By Elaine Rita Mendus
A massive amount of data from the Pew Research Hispanic Center has been released for statistic junkies, dataphiles and anyone else to analyze. In this multi-article series, Más Wired takes a look at the Pew Center’s data and pulls out some of the more interesting bits.
“A Statistical Portrait of Hispanics in the United States” contains a variety of statistics about the Hispanic population. Más Wired has taken the time to examine and analyze the statistics released, as well as mull over the meaning and repercussions of this data. In the first of this three-part series, we will be looking at population trends among Hispanics.
First and foremost, Hispanics continue along a path of rapid growth. Given the hype about the “Latino vote,” this should be no surprise. The Hispanic population in the U.S. has jumped 48% in a decade, from 35 million to touching 52 million.
Given the broad definition of Hispanic, it should be no surprise that there is an outlier population: Mexicans. 33.5 million of the Hispanics in the U.S. are from Mexico — this is more than the entire Hispanic population in the U.S. during the 2000 census. Mexicans make up a whopping 65% of the population, with others (anyone not from Puerto Rico, El Salvador, the Dominican Republic, or Cuba) comprising a tiny 8.1 million. Puerto Ricans come in at 4.9 million, and Cubans barely touch 2 million.
The Pew data helps dispel the myth of all of these Hispanics being immigrants or being here without documentation. Despite the immigration hype among the media, the immigrant population of Latinos is dropping.
The immigrant population is not only being outpaced by the native born population, it is also declining. In fact, the immigrant population never rose about the native born population. This points to multiple trends, including the fact that something is bringing immigration down to pre-2000 levels.
The top states with Hispanic residents are:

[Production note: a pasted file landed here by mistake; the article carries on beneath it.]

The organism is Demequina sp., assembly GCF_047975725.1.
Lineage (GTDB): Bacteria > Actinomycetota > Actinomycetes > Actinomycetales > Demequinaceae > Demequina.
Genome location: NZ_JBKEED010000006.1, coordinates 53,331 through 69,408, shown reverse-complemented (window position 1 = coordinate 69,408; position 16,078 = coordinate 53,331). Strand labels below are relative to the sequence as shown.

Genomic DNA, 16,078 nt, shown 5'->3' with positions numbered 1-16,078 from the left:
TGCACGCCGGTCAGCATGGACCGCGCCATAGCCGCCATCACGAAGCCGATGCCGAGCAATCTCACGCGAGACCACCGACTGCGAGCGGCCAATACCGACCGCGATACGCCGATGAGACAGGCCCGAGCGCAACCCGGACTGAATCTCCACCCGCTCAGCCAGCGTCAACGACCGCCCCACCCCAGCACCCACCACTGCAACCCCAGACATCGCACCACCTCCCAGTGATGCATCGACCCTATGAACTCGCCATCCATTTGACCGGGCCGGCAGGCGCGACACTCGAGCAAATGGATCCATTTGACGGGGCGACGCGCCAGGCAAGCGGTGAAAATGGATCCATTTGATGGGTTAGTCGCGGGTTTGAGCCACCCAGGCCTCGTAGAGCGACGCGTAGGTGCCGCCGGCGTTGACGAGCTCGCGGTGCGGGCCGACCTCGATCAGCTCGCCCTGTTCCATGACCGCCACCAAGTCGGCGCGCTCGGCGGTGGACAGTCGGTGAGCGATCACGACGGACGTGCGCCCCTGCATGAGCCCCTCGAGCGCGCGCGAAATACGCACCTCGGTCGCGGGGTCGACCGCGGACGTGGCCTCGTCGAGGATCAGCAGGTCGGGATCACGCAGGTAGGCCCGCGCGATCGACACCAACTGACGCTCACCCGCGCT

- New York
Florida is also not a surprise. It has been the port of entry for many Cubans, one of the notable demographics of Latinos in the U.S., as well as the fact that it is the United States’ southernmost extension into the Caribbean. New York in fourth is not a shock, either. It is a center of Puerto Rican diaspora. Illinois is an interesting fifth, hosting 4% of the country’s Hispanic population.
However, these aren’t the states with the largest growth rate for Latinos. South Carolina is host to the fastest growing population of Hispanics, its small population of 241,000 Hispanics has grown by 154% since the 2000 Census. Kentucky, Arkansas, Minnesota, and North Carolina follow South Carolina, the bottom two in a tie for 120% growth of their Hispanic population.
Then, there are births.
Out of all of the race categories in the Census, nearly a quarter were Hispanic, 54% of the births were white, and 14% black. There is a bad side to this data, though; 47% of these births were to unmarried women, suggesting that nearly half of the Hispanics born will be raised in single parent households, where income will likely lower.
This does not bode well for education or pulling the population out of poverty (something we look at in part two). To keep size in focus when looking at the number of Hispanic children born to single parent households, a comparison. The number of Hispanic children born in these househols almost equals the entire black population born last year.
Part two of our examination of the Pew Center data will explore economics and education data among the Hispanic population.